In what has become quite a tradition at Anfield in recent seasons, the 2012 summer transfer window provided its share of action on Merseyside, although not necessarily the kind Reds fans will have been wanting.
Perhaps the biggest talking point surrounding Liverpool by the time the clock struck 11 on August 31st was the fact that Andy Carroll was allowed to leave the club on loan without any forward being purchased in return.
Even Brendan Rodgers has conceded since then that he would not have allowed his striker to leave had he known reinforcements would not be had, but the manager really shouldn’t be quite so down on the matter.
In his 18 months of playing in front of the Kop faithful, Carroll was far from remarkable. Brought in for the grand fee of £35 million, one would even be permitted to suggest that the Geordie had turned out to be an ever-dreaded “flop.”
In 58 appearances for Liverpool, Carroll managed to net 11 goals, only six of which were in the Premier League. That equals an average of less than a goal every five games—hardly the mark of an expert marksman.
This is compared to the 33 goals that he managed in 91 games for Newcastle United, averaging a far more respectable goal every 2.75 games.
However, as the striker has shown at West Ham, Carroll’s attributes mean that he’s used for more than simply scoring goals and is arguably a better provider of goals than a finisher himself.
Much to the disappointment of Rodgers and Kenny Dalglish alike, some players simply don’t fit in with the football philosophies of some club. Carroll would appear to be a prime example of this, finding it difficult to mesh in the red of Liverpool and live up to his massive price tag.
And it is the price tag that could of course play another massive factor in the Carroll saga, as some players find that they simply don’t have the resolve to bear such heavy burdens.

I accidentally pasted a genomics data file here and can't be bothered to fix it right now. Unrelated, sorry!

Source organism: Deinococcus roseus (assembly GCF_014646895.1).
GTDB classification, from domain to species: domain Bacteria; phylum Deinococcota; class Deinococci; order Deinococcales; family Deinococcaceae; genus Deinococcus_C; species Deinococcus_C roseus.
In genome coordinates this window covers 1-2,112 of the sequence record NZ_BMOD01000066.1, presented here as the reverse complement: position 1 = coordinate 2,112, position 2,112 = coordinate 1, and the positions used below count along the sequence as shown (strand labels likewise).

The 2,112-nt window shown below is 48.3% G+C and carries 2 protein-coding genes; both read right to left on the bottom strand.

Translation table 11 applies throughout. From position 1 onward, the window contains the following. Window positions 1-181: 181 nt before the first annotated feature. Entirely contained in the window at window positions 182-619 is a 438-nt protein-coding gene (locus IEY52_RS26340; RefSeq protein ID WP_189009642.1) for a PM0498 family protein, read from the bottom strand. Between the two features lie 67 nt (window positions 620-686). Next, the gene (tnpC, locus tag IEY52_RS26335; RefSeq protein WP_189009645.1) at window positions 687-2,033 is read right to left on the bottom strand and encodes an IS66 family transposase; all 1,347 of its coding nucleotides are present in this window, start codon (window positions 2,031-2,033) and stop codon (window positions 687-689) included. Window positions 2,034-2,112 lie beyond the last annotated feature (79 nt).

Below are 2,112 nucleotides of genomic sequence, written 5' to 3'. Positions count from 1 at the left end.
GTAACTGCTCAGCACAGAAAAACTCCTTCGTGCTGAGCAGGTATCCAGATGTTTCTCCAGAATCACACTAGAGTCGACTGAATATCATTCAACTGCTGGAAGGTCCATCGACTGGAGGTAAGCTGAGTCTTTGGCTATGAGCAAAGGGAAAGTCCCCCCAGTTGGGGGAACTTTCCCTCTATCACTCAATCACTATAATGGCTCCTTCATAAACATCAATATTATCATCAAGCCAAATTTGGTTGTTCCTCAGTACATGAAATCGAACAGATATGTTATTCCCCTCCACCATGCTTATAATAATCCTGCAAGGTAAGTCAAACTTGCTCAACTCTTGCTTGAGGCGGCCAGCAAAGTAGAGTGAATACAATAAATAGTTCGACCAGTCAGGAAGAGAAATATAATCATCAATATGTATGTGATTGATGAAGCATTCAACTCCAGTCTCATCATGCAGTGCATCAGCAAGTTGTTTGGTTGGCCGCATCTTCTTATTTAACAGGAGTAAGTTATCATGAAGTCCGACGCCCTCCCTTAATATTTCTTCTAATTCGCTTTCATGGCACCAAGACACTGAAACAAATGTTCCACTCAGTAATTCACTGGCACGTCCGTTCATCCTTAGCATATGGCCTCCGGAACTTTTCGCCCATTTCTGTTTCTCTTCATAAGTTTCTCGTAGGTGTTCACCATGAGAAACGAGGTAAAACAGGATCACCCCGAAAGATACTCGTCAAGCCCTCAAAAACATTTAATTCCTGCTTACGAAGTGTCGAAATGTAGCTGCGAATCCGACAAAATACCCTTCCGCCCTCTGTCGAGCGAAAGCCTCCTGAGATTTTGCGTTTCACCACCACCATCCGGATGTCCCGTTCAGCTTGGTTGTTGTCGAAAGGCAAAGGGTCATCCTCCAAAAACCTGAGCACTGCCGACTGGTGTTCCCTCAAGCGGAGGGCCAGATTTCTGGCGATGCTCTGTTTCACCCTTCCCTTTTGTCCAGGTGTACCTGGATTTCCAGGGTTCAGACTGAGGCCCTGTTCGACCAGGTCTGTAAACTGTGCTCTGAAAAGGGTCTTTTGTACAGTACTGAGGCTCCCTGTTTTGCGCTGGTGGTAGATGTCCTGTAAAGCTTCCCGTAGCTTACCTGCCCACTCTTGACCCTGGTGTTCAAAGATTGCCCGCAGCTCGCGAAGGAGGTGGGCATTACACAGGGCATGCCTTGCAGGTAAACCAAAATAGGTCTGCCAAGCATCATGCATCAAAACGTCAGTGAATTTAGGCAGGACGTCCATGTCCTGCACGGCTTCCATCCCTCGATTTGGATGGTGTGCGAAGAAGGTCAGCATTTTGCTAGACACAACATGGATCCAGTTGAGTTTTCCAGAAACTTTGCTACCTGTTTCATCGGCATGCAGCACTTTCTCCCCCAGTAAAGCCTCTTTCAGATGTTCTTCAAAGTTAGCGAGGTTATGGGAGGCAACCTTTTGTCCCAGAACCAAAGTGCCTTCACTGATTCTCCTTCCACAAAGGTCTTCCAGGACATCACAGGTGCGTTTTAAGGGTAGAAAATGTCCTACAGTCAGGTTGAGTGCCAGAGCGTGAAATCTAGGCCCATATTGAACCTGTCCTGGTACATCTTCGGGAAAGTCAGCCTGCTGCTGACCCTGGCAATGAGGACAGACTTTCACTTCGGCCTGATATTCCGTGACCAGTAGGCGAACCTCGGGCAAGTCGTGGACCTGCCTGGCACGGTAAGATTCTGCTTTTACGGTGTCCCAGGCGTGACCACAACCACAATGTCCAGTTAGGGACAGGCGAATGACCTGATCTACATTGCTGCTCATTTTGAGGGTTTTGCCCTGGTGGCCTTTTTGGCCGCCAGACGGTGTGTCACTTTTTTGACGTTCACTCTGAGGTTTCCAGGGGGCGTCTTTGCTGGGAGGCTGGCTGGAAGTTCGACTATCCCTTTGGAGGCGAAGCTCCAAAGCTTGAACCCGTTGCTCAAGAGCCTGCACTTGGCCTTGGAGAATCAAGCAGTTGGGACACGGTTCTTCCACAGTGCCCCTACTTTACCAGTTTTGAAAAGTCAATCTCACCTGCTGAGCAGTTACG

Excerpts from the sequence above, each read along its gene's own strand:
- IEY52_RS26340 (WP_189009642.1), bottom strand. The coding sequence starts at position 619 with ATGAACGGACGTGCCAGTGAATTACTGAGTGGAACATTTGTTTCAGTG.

At just 23 years of age, Carroll still has a considerable amount of time on his hands and it’s perhaps better that these flaws be exposed and overcome early in his career, rather than find out later on.
On Tyneside, Carroll was merely a boy that had grown up in the club, playing to nobody’s expectations but his own, and exceeding expectations at that.
By the time he had become the most expensive British footballer of all time, it’s fair to say that these expectations were well and truly raised, and it’s also fair to say that he coped badly.
Now in East London, Carroll’s reputation is marred, his head bowed in humility and it all works marvellously in his favour.
While the world may still be watching, the England international would already appear to be flourishing with the weight of expectation lifted from his shoulders, and it’s rediscovering that form that could yet prove vital in his Liverpool tenure.
With Fabio Borini now injured and Liverpool turning to their youth academy for attackers, one would think that recalling Carroll from his loan spell in January would be the most logical route to go down.
However, as Goal.com report, Brendan Rodgers says that he won’t be doing such a thing and Carroll should be breathing a sigh of relief as a result.
Should Rodgers’ claims be true, it means that his on-loan forward will be able to inconspicuously get along with his game at Upton Park and get back to what he once did best: scoring goals.
The Liverpool boss is having to let the likes of Raheem Sterling, Suso and other forwards get their share of playing time, and it’s likely that summer signings Samed Yesil and Oussama Assaidi will get a bigger share of first-team matters.
So, while Carroll’s presence back on Merseyside would be welcome by some, his absence means that the Reds are giving youth prospects their crack of the whip, and they are thriving in their higher responsibilities.
If Carroll had stayed with his parent club, his reputation would have meant him still taking up squad space but not performing as well as others are at the moment, making for a waste on both sides of the coin.
Not to get too emotional on the subject, but I believe the famous rom-com saying is that “If you love something, let it go. If it comes back it’s yours.”
Liverpool may not have let their striker leave completely, but his temporary departure from Anfield will undoubtedly work in the club’s favour, no matter how bleak things may sometimes appear with him gone.
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